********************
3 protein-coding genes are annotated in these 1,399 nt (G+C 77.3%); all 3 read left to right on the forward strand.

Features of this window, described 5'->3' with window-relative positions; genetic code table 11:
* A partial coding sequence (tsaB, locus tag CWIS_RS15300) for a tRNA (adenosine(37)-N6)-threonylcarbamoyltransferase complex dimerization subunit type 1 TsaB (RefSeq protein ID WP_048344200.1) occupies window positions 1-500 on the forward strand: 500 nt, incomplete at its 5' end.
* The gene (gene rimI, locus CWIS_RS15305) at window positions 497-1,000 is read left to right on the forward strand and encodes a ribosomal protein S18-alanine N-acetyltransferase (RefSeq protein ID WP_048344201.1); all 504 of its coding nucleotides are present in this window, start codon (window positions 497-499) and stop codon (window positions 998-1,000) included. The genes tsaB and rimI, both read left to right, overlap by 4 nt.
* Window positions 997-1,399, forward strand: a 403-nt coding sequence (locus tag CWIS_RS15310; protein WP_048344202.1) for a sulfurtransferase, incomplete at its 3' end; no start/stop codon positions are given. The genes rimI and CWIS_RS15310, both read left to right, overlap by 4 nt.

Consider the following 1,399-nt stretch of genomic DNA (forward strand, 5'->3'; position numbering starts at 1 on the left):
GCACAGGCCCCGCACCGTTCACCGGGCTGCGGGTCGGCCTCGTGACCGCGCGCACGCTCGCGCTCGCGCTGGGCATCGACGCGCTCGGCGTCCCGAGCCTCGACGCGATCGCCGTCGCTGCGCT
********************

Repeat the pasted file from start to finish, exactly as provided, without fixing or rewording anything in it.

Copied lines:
3 protein-coding genes are annotated in these 1,399 nt (G+C 77.3%); all 3 read left to right on the forward strand.

Features of this window, described 5'->3' with window-relative positions; genetic code table 11:
* A partial coding sequence (tsaB, locus tag CWIS_RS15300) for a tRNA (adenosine(37)-N6)-threonylcarbamoyltransferase complex dimerization subunit type 1 TsaB (RefSeq protein ID WP_048344200.1) occupies window positions 1-500 on the forward strand: 500 nt, incomplete at its 5' end.
* The gene (gene rimI, locus CWIS_RS15305) at window positions 497-1,000 is read left to right on the forward strand and encodes a ribosomal protein S18-alanine N-acetyltransferase (RefSeq protein ID WP_048344201.1); all 504 of its coding nucleotides are present in this window, start codon (window positions 497-499) and stop codon (window positions 998-1,000) included. The genes tsaB and rimI, both read left to right, overlap by 4 nt.
* Window positions 997-1,399, forward strand: a 403-nt coding sequence (locus tag CWIS_RS15310; protein WP_048344202.1) for a sulfurtransferase, incomplete at its 3' end; no start/stop codon positions are given. The genes rimI and CWIS_RS15310, both read left to right, overlap by 4 nt.

Consider the following 1,399-nt stretch of genomic DNA (forward strand, 5'->3'; position numbering starts at 1 on the left):
GCACAGGCCCCGCACCGTTCACCGGGCTGCGGGTCGGCCTCGTGACCGCGCGCACGCTCGCGCTCGCGCTGGGCATCGACGCGCTCGGCGTCCCGAGCCTCGACGCGATCGCCGTCGCTGCGCT